Both species have fast growth rates, hence they are not particularly susceptible to fishing pressures. There is only limited information available on the species.
Demersal gillnetting in Hong Kong waters causes significant damage to some endangered, threatened, protected (ETP) species, particularly marine mammals and elasmobranchs (e.g. sharks and rays). Discard rates of the fishery in Asia are known to be low as non-target catches can be used as fishmeal. Gillnets are a non-selective gear; hence bycatch rate is high. Information regarding ecosystem changes caused by this fishery is lacking. The harvest method can also impact shallow water habitats to deeper benthic communities.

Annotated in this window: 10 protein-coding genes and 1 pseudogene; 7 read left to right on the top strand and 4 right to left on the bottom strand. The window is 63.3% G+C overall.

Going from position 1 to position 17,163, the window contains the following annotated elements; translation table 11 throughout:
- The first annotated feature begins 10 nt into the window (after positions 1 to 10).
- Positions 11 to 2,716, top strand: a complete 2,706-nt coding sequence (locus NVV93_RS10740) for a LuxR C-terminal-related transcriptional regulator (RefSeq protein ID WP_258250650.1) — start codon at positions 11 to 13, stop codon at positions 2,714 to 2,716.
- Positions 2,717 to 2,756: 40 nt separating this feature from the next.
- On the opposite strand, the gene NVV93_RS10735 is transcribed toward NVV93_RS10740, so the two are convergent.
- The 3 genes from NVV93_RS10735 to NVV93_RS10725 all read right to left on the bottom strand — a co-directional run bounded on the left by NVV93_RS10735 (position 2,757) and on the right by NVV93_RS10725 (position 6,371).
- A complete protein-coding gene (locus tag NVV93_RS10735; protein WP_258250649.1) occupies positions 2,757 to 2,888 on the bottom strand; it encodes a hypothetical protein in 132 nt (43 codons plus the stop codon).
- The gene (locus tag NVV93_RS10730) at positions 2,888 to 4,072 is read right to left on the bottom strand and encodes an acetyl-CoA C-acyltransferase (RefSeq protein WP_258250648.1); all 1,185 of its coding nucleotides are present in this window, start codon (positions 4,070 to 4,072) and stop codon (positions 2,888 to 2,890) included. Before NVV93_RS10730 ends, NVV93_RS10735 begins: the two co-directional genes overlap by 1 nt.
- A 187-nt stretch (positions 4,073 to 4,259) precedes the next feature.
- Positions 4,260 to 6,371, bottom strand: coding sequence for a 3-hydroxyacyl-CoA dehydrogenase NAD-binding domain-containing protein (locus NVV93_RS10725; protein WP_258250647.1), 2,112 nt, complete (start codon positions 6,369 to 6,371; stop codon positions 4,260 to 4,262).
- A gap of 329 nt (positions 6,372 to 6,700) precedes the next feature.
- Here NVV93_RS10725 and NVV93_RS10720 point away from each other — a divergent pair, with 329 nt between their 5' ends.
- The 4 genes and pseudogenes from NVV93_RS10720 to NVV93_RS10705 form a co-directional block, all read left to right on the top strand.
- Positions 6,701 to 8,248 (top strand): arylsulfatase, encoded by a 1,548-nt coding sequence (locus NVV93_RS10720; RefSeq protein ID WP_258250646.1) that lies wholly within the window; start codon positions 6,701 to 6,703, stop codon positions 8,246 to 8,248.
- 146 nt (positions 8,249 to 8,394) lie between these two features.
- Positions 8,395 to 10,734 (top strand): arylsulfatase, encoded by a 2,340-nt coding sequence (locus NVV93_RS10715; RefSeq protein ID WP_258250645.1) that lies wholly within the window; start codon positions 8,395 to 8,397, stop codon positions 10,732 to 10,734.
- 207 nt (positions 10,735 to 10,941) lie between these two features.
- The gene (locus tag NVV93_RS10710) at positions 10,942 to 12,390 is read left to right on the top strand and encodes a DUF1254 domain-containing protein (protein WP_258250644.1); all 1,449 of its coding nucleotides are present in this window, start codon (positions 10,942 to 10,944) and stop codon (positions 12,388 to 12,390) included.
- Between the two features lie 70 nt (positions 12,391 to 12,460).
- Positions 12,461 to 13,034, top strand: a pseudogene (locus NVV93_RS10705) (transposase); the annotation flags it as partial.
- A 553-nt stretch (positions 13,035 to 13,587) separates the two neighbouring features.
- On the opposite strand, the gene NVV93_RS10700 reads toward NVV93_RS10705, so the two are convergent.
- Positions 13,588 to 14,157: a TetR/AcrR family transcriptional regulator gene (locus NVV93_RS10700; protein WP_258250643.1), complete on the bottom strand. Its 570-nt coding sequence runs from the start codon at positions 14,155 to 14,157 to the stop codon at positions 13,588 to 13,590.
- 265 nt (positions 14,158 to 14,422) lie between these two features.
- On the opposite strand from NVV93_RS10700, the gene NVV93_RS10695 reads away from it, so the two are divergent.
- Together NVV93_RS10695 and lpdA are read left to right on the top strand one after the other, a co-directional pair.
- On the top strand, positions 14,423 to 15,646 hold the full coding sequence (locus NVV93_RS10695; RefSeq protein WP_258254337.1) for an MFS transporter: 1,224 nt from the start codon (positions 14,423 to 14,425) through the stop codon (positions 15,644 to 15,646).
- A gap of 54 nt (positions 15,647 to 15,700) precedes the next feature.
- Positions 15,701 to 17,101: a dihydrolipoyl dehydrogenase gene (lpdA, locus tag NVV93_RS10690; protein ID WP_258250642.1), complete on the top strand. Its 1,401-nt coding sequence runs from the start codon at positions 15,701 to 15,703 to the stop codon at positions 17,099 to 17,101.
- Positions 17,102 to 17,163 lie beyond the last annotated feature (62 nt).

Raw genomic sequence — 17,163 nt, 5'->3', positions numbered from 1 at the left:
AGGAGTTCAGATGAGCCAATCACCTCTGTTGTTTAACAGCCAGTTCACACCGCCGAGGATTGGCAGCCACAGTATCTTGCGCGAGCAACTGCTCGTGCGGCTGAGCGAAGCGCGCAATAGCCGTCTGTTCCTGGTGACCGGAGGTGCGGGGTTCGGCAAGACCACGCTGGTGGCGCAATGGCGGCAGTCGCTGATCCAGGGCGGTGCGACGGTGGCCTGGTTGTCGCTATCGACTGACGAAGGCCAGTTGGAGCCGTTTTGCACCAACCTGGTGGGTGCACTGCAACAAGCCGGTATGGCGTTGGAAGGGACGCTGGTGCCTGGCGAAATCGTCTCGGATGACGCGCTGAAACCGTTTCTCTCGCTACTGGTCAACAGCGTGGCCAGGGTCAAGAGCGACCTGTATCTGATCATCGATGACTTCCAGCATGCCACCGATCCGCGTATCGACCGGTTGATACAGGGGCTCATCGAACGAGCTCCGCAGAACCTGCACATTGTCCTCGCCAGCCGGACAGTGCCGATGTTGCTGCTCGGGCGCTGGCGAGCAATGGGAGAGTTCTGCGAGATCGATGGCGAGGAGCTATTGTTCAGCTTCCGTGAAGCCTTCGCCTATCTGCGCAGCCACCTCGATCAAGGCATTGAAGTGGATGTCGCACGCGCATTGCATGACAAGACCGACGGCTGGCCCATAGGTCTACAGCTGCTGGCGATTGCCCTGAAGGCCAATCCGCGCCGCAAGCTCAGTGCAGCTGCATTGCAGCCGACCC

A basic management framework is established throughout China, and in particular in Hong Kong. Management is considered marginally effective. Compliance and enforcement measures are not always effective and enforcement has failed to achieve good results due to the lack of information on management procedures. There are some measures in place (mainly monitoring actions) to protect ETP species, in particular marine mammals. Some measures are in place for avoiding unwanted catches, such as minimum allowed mesh sizes. Several protected areas have been established in Hong Kong waters. However, fishing is banned from just less than 0.01% of the waters. Moreover, there is a trend to strengthen regulation on illegal unreported and unregulated fishing (IUU).